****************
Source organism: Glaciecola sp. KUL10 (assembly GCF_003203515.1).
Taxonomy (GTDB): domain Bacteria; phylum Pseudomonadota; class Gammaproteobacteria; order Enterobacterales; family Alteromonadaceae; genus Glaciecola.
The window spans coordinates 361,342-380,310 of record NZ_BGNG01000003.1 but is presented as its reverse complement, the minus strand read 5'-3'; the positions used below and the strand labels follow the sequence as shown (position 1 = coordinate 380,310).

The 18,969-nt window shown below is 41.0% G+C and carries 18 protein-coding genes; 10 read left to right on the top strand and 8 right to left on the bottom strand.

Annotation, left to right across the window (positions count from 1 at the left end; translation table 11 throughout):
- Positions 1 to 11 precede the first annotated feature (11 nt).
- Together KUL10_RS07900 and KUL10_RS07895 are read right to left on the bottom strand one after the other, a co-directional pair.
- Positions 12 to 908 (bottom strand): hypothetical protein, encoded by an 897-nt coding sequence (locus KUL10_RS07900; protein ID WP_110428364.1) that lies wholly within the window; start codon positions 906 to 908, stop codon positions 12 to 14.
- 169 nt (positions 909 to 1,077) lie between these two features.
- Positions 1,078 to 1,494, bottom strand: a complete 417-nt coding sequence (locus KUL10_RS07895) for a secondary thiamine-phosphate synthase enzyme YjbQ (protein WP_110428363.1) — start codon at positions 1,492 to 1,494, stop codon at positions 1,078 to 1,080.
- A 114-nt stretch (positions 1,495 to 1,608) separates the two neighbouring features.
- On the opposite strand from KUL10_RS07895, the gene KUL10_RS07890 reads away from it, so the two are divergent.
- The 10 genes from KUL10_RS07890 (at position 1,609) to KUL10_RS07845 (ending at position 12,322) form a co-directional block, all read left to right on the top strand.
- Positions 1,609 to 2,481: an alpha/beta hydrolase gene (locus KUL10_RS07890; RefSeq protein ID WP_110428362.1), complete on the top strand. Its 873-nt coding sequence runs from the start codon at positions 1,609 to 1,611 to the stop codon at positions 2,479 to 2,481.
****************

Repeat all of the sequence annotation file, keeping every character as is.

Source organism: Glaciecola sp. KUL10 (assembly GCF_003203515.1).
Taxonomy (GTDB): domain Bacteria; phylum Pseudomonadota; class Gammaproteobacteria; order Enterobacterales; family Alteromonadaceae; genus Glaciecola.
The window spans coordinates 361,342-380,310 of record NZ_BGNG01000003.1 but is presented as its reverse complement, the minus strand read 5'-3'; the positions used below and the strand labels follow the sequence as shown (position 1 = coordinate 380,310).

The 18,969-nt window shown below is 41.0% G+C and carries 18 protein-coding genes; 10 read left to right on the top strand and 8 right to left on the bottom strand.

Annotation, left to right across the window (positions count from 1 at the left end; translation table 11 throughout):
- Positions 1 to 11 precede the first annotated feature (11 nt).
- Together KUL10_RS07900 and KUL10_RS07895 are read right to left on the bottom strand one after the other, a co-directional pair.
- Positions 12 to 908 (bottom strand): hypothetical protein, encoded by an 897-nt coding sequence (locus KUL10_RS07900; protein ID WP_110428364.1) that lies wholly within the window; start codon positions 906 to 908, stop codon positions 12 to 14.
- 169 nt (positions 909 to 1,077) lie between these two features.
- Positions 1,078 to 1,494, bottom strand: a complete 417-nt coding sequence (locus KUL10_RS07895) for a secondary thiamine-phosphate synthase enzyme YjbQ (protein WP_110428363.1) — start codon at positions 1,492 to 1,494, stop codon at positions 1,078 to 1,080.
- A 114-nt stretch (positions 1,495 to 1,608) separates the two neighbouring features.
- On the opposite strand from KUL10_RS07895, the gene KUL10_RS07890 reads away from it, so the two are divergent.
- The 10 genes from KUL10_RS07890 (at position 1,609) to KUL10_RS07845 (ending at position 12,322) form a co-directional block, all read left to right on the top strand.
- Positions 1,609 to 2,481: an alpha/beta hydrolase gene (locus KUL10_RS07890; RefSeq protein ID WP_110428362.1), complete on the top strand. Its 873-nt coding sequence runs from the start codon at positions 1,609 to 1,611 to the stop codon at positions 2,479 to 2,481.